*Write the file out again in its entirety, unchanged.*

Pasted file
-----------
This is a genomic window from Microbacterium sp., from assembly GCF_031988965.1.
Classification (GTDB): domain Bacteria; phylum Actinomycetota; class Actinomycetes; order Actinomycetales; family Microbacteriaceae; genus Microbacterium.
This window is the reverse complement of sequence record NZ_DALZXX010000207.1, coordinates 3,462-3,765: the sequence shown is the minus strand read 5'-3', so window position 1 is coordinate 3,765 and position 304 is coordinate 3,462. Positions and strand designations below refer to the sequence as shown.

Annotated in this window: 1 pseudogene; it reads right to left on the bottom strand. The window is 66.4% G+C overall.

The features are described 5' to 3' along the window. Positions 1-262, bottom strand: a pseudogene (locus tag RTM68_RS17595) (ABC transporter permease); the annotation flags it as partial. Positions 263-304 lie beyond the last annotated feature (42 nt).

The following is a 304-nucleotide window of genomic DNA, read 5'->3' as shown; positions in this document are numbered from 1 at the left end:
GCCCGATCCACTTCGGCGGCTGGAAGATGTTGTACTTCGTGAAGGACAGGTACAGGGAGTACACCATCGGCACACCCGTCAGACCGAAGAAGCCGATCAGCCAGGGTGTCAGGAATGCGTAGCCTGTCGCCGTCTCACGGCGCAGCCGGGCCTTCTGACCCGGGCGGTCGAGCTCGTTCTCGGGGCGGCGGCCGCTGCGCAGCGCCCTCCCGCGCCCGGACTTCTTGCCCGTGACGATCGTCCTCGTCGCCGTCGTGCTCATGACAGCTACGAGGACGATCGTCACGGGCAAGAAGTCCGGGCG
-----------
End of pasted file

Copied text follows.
This is a genomic window from Microbacterium sp., from assembly GCF_031988965.1.
Classification (GTDB): domain Bacteria; phylum Actinomycetota; class Actinomycetes; order Actinomycetales; family Microbacteriaceae; genus Microbacterium.
This window is the reverse complement of sequence record NZ_DALZXX010000207.1, coordinates 3,462-3,765: the sequence shown is the minus strand read 5'-3', so window position 1 is coordinate 3,765 and position 304 is coordinate 3,462. Positions and strand designations below refer to the sequence as shown.

Annotated in this window: 1 pseudogene; it reads right to left on the bottom strand. The window is 66.4% G+C overall.

The features are described 5' to 3' along the window. Positions 1-262, bottom strand: a pseudogene (locus tag RTM68_RS17595) (ABC transporter permease); the annotation flags it as partial. Positions 263-304 lie beyond the last annotated feature (42 nt).

The following is a 304-nucleotide window of genomic DNA, read 5'->3' as shown; positions in this document are numbered from 1 at the left end:
GCCCGATCCACTTCGGCGGCTGGAAGATGTTGTACTTCGTGAAGGACAGGTACAGGGAGTACACCATCGGCACACCCGTCAGACCGAAGAAGCCGATCAGCCAGGGTGTCAGGAATGCGTAGCCTGTCGCCGTCTCACGGCGCAGCCGGGCCTTCTGACCCGGGCGGTCGAGCTCGTTCTCGGGGCGGCGGCCGCTGCGCAGCGCCCTCCCGCGCCCGGACTTCTTGCCCGTGACGATCGTCCTCGTCGCCGTCGTGCTCATGACAGCTACGAGGACGATCGTCACGGGCAAGAAGTCCGGGCG